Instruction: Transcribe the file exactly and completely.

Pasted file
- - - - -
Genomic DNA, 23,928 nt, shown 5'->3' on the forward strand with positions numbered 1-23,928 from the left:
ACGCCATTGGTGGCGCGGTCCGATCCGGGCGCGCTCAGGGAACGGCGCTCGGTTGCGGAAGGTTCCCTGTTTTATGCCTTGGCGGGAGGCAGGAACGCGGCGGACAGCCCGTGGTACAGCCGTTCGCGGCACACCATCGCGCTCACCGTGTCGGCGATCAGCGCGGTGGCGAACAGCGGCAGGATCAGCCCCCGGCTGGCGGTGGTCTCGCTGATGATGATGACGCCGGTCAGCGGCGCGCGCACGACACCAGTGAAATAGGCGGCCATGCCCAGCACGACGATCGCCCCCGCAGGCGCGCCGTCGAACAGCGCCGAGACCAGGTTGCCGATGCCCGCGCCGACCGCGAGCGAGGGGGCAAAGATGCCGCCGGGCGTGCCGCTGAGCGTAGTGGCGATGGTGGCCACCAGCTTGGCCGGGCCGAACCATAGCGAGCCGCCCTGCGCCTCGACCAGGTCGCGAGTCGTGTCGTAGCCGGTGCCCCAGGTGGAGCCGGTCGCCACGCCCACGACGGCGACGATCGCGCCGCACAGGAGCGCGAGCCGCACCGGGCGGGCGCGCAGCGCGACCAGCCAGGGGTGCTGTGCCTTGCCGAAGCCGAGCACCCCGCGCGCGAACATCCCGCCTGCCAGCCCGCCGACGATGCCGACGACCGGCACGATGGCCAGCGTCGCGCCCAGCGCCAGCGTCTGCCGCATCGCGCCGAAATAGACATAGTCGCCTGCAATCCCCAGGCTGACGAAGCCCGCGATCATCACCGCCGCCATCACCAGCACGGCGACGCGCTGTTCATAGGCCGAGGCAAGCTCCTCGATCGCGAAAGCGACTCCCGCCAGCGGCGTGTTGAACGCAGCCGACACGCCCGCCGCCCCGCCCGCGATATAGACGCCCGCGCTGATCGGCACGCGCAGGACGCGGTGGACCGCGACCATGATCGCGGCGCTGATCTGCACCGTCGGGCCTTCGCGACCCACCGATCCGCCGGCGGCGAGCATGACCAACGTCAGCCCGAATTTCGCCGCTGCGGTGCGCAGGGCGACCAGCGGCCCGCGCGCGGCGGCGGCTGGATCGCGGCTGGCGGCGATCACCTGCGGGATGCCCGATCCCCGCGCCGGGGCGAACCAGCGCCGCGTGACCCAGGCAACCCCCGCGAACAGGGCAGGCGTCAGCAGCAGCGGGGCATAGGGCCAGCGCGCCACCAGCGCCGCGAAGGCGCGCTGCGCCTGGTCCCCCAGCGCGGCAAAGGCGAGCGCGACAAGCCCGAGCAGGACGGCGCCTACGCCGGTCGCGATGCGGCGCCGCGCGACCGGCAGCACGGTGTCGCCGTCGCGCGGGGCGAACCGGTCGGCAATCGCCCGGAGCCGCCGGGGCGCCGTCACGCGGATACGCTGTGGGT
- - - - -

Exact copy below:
Genomic DNA, 23,928 nt, shown 5'->3' on the forward strand with positions numbered 1-23,928 from the left:
ACGCCATTGGTGGCGCGGTCCGATCCGGGCGCGCTCAGGGAACGGCGCTCGGTTGCGGAAGGTTCCCTGTTTTATGCCTTGGCGGGAGGCAGGAACGCGGCGGACAGCCCGTGGTACAGCCGTTCGCGGCACACCATCGCGCTCACCGTGTCGGCGATCAGCGCGGTGGCGAACAGCGGCAGGATCAGCCCCCGGCTGGCGGTGGTCTCGCTGATGATGATGACGCCGGTCAGCGGCGCGCGCACGACACCAGTGAAATAGGCGGCCATGCCCAGCACGACGATCGCCCCCGCAGGCGCGCCGTCGAACAGCGCCGAGACCAGGTTGCCGATGCCCGCGCCGACCGCGAGCGAGGGGGCAAAGATGCCGCCGGGCGTGCCGCTGAGCGTAGTGGCGATGGTGGCCACCAGCTTGGCCGGGCCGAACCATAGCGAGCCGCCCTGCGCCTCGACCAGGTCGCGAGTCGTGTCGTAGCCGGTGCCCCAGGTGGAGCCGGTCGCCACGCCCACGACGGCGACGATCGCGCCGCACAGGAGCGCGAGCCGCACCGGGCGGGCGCGCAGCGCGACCAGCCAGGGGTGCTGTGCCTTGCCGAAGCCGAGCACCCCGCGCGCGAACATCCCGCCTGCCAGCCCGCCGACGATGCCGACGACCGGCACGATGGCCAGCGTCGCGCCCAGCGCCAGCGTCTGCCGCATCGCGCCGAAATAGACATAGTCGCCTGCAATCCCCAGGCTGACGAAGCCCGCGATCATCACCGCCGCCATCACCAGCACGGCGACGCGCTGTTCATAGGCCGAGGCAAGCTCCTCGATCGCGAAAGCGACTCCCGCCAGCGGCGTGTTGAACGCAGCCGACACGCCCGCCGCCCCGCCCGCGATATAGACGCCCGCGCTGATCGGCACGCGCAGGACGCGGTGGACCGCGACCATGATCGCGGCGCTGATCTGCACCGTCGGGCCTTCGCGACCCACCGATCCGCCGGCGGCGAGCATGACCAACGTCAGCCCGAATTTCGCCGCTGCGGTGCGCAGGGCGACCAGCGGCCCGCGCGCGGCGGCGGCTGGATCGCGGCTGGCGGCGATCACCTGCGGGATGCCCGATCCCCGCGCCGGGGCGAACCAGCGCCGCGTGACCCAGGCAACCCCCGCGAACAGGGCAGGCGTCAGCAGCAGCGGGGCATAGGGCCAGCGCGCCACCAGCGCCGCGAAGGCGCGCTGCGCCTGGTCCCCCAGCGCGGCAAAGGCGAGCGCGACAAGCCCGAGCAGGACGGCGCCTACGCCGGTCGCGATGCGGCGCCGCGCGACCGGCAGCACGGTGTCGCCGTCGCGCGGGGCGAACCGGTCGGCAATCGCCCGGAGCCGCCGGGGCGCCGTCACGCGGATACGCTGTGGGT